A couple of years ago, one of the Top Chef Masters shows did an epi cooking for members of a tribe using its traditional dishes as the basis.
***Even with the ethnic craze, you dont find American Indian food.***
Think back to the Pueblo Revolt of 1680.
After the Spanish were driven out, POP’E, the leader of the revolt demanded all Spanish cattle, sheep and horses be killed. Only deer, elk, rabbit and other foods could be eaten. Anything from the Spanish was banned.
The Indians had become accustomed to Spanish food and were not happy. They were so unhappy they deposed Pop’e, but like a bad penny he came back.
So they poisoned him, and when the Spanish returned they were welcomed with little opposition.
In other interesting times, when the US began to explore the far west, they were starving. They came upon a group of Piutes fixing some food. The Piutes fled and the US soldiers ate the food.
Then they found the food was pounded earthworms. Revulsion overcame hunger and they puked their guts out.
Then there is Lewis and Clark’s meeting with the Flathead Indians. The Indians were so starved when one of the expedition killed an animal the whole tribe ran several miles to the spot and tore the animal to pieces, devouring it and the guts raw.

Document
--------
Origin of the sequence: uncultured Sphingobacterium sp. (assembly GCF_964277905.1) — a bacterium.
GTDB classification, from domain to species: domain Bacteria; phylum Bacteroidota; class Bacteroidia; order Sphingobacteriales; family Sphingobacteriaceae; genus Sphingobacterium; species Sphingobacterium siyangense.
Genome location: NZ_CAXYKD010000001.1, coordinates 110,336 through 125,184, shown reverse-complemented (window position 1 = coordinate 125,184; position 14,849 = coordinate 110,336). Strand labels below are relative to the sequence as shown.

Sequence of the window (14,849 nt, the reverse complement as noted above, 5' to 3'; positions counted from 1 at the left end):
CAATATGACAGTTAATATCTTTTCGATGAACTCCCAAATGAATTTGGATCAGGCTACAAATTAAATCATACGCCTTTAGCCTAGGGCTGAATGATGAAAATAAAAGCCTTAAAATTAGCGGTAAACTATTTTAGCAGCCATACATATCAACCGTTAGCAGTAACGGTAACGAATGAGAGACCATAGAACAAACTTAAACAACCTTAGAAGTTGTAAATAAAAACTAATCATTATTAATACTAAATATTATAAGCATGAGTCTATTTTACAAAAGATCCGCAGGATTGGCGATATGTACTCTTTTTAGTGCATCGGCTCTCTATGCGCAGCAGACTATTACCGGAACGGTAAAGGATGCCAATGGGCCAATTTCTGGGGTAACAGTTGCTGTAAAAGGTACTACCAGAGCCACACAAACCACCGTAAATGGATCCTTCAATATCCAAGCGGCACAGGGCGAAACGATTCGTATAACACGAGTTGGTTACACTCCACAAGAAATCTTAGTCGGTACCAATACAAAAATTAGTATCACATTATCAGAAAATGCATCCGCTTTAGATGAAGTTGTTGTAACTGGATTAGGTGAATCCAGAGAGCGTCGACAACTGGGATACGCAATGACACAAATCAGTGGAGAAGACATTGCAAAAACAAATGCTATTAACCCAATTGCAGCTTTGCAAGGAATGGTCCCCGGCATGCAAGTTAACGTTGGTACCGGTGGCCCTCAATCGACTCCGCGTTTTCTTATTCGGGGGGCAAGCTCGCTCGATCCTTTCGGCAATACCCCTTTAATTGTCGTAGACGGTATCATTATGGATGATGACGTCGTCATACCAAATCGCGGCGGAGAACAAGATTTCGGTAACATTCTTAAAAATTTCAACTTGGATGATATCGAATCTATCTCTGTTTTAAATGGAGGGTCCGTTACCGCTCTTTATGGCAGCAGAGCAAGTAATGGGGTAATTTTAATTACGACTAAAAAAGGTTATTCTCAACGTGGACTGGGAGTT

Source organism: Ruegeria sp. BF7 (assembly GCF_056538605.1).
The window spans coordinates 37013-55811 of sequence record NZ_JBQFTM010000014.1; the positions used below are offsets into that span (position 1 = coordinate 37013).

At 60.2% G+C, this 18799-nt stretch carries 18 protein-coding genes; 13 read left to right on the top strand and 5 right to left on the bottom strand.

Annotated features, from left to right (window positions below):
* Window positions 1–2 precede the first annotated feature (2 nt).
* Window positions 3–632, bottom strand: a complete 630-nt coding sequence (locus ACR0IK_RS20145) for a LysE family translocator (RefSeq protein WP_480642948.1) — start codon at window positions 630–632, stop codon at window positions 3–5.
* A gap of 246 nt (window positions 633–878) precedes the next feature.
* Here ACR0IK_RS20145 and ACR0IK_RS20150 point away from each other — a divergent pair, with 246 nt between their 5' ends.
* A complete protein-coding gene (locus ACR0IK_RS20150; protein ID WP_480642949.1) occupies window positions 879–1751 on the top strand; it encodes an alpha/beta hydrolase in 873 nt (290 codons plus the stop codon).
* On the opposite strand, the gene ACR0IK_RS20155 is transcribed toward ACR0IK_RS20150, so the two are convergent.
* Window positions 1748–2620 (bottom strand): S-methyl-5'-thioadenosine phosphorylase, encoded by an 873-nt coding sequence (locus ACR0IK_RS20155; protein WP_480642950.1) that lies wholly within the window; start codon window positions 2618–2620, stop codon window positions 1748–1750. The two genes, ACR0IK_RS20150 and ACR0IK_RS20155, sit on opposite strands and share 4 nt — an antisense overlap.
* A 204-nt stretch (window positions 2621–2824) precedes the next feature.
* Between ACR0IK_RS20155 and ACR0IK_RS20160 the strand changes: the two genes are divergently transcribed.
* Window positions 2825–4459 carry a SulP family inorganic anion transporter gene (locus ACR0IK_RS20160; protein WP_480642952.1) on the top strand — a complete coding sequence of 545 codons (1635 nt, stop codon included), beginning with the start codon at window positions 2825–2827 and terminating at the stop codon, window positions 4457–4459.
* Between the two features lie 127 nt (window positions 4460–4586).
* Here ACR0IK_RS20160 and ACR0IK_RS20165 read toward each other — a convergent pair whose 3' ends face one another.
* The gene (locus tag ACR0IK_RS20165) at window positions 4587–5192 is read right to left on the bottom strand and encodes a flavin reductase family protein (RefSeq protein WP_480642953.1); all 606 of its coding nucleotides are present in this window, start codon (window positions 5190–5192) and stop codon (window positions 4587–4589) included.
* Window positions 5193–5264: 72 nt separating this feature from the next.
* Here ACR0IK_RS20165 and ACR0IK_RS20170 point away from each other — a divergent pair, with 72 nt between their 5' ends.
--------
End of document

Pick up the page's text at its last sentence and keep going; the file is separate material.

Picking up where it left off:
Then there is the Kronkawa Indians of Texas who had a preference for cooked human.
If you really look, most so-called Indian food like Indian Tacos are actually Spanish. Even the staple Fry Bread is Spanish.
I can’t wait till some enterprising cook decides to start a Australian Aborigine Cafe!
Interesting that the restaurant “Mary Elaine’s” retains that name after the involvement of Charles and Mary Elaine Keating came to an ignominous end in the savings and loan scandals of the late 80s.
Maybe one tribe left evidence of it as a possible common practice.
There's an account of a white trapper/hunter that took a Indian wife. She was killed by braves from another tribe. In a pique of revenge, the trapper started hunting members of the tribe, and at least on the first deadly encounter, ate the liver of one of the braves. Raw.
The tribe's elders were horrified, and eventually made peace with the aggrieved spouse by making him a member of the tribe.
Perhaps Senator Fauxcahontas can contribute her collection of NYT-poached collection of Native American Recipes?
If I ordered some Karankawa Indian cuisine would they roast me up a Spaniard?
1976 Mazola Margarine “We Call It Maize” Commercial
Elizabeth Warren has a mean Corn-Seed recipe.
Mexican food is fusion Spanish/Indian.
I was wondering when the stupidest comment EVER on Free Republic would be made. I just found it. It’s yours.
What idiotic notions. As if French and Italian cuisines are entirely separate in origin.
And others are not equally original.
Or "Asian" is a single cuisine.
Or "Native American" is.